The San Francisco-based company's shares continued a downward slide, falling 4.9% to $4.43 on Tuesday. The stock plummeted more than 30% on Monday after the company announced that CEO Renaud Laplanche would resign following an internal review of LendingClub's sale of $22 million in higher-risk loans to a single investor, contrary to the funder's instructions.
LendingClub, which uses a digital platform to connect borrowers with investors for so-called peer-to-peer lending, said it subsequently repurchased the loans at face value and sold them to another investor.
Pacific Crest Securities analyst Josh Beck and Ankit Kapoor lowered their rating of the company to sector weight, the equivalent of neutral, after cutting its earnings estimates for the second time in a week and trimming its price target due to credit and funding concerns. The analysts cited the "abrupt CEO resignation and a sharp sequential decline in certain funding sources."
The analysts said the CEO's departure tempers their confidence in the company's business model as it is "unclear if the brand will take a significant reputation hit with investor funding sources." In addition, federal regulations may not be as manageable as once thought.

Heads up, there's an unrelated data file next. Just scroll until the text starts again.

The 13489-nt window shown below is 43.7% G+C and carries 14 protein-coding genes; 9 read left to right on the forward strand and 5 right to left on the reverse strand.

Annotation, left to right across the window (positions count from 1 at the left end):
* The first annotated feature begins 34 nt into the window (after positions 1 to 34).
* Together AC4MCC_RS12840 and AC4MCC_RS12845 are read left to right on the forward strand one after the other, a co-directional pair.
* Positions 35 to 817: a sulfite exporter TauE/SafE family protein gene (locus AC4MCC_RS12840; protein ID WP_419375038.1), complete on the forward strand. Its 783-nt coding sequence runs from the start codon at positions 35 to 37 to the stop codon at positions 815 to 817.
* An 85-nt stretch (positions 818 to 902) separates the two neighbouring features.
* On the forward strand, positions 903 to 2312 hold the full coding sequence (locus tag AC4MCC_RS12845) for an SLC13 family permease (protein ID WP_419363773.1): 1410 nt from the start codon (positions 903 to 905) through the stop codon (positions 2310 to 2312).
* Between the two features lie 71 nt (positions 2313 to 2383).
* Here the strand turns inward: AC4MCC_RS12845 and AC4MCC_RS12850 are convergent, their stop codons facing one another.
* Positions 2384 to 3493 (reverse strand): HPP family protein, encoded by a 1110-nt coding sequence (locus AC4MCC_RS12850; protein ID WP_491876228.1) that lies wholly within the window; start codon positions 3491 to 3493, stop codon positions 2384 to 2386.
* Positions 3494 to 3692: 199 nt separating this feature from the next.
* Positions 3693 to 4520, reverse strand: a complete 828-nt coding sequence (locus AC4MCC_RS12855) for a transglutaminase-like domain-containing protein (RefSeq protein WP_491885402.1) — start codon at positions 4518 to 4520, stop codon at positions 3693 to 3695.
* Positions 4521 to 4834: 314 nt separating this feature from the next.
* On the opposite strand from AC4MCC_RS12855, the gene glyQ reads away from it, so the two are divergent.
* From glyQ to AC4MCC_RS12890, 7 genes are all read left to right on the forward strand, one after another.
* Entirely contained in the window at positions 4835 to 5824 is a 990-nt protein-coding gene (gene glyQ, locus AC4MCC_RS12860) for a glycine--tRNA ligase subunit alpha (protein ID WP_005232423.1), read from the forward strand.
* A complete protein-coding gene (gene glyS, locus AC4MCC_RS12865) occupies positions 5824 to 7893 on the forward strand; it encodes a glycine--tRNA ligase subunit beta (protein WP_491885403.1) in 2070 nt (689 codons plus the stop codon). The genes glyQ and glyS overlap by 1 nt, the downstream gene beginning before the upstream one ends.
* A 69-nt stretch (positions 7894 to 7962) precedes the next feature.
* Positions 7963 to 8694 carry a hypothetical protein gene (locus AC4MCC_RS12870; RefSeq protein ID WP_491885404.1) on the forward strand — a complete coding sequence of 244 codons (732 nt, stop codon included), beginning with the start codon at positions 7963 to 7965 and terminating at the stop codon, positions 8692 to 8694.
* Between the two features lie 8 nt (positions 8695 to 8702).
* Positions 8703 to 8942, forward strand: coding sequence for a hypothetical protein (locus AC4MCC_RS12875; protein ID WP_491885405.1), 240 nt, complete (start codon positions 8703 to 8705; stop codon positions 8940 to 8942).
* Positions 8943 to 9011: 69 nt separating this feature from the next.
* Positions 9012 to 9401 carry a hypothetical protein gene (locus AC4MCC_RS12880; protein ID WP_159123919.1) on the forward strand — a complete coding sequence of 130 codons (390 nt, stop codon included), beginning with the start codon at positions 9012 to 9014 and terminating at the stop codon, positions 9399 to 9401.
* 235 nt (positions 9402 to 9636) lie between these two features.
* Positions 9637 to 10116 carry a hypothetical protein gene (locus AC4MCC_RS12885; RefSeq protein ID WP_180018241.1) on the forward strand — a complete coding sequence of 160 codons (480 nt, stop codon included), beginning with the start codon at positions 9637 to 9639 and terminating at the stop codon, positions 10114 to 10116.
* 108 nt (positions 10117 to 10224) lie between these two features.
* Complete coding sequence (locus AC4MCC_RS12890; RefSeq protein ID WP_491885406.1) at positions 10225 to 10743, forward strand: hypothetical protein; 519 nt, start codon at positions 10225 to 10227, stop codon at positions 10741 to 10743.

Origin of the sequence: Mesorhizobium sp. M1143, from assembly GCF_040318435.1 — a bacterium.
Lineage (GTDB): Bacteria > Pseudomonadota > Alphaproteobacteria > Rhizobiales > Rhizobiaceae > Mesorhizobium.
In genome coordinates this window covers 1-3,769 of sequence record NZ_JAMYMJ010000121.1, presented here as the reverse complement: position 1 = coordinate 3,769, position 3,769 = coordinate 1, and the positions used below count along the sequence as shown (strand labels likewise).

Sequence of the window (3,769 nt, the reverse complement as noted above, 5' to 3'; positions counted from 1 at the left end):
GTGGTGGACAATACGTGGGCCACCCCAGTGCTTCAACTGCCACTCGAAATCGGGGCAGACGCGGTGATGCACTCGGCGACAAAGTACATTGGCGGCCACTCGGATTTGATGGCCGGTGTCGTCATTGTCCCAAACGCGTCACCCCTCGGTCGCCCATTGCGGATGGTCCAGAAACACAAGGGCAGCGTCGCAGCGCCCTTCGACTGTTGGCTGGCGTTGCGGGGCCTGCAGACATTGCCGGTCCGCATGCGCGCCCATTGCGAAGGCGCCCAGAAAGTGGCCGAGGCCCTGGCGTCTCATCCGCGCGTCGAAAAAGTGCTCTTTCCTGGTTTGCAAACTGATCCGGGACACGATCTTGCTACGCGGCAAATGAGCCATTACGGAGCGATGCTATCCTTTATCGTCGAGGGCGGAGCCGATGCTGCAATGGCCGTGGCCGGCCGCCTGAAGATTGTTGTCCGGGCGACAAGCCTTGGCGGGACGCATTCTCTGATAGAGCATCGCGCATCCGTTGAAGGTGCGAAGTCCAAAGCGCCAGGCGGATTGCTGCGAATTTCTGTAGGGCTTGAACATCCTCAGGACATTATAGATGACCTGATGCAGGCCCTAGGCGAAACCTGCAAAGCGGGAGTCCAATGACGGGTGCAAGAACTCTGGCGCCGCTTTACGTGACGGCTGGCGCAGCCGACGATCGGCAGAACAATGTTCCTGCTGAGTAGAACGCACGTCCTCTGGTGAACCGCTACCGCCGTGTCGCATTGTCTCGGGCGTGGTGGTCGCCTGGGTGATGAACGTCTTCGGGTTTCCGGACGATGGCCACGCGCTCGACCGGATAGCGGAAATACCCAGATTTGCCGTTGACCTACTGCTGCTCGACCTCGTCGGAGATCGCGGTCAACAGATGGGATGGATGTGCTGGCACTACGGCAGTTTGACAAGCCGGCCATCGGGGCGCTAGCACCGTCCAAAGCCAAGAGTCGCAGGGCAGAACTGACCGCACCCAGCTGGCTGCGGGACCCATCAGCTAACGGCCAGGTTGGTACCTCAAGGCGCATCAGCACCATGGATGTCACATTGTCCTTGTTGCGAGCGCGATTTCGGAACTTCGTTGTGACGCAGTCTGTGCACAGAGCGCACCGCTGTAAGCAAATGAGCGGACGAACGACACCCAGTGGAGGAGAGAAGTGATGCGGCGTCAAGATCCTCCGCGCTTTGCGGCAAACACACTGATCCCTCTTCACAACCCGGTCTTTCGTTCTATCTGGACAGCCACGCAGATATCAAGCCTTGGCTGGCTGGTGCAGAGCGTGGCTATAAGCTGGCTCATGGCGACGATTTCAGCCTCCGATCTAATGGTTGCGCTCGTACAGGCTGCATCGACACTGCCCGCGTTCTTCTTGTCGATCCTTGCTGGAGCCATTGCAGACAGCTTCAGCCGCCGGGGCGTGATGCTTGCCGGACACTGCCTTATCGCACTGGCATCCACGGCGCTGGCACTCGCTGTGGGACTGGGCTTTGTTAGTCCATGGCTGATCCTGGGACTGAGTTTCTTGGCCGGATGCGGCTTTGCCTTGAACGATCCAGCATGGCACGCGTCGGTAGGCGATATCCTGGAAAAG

"The evidence of weak controls leaves us with a more cautious bias on the impact of increased regulatory scrutiny as well," Beck and Kapoor wrote.
Although the company's first-quarter results weren't bad, with loan-origination growth of 7% outpacing 4% gains at Square (SQ) - Get Report and a drop of 15% at Prosper, LendingClub's decision not to offer a forecast for investors suggests a need for caution, the analysts said.
LendingClub reported operating revenue of $151.3 million and adjusted earnings before interest, taxes, depreciation and amortization, or EBITDA, of $25.2 million, vs. expectations of $148.1 million and $27.0 million. The company was founded in 2006.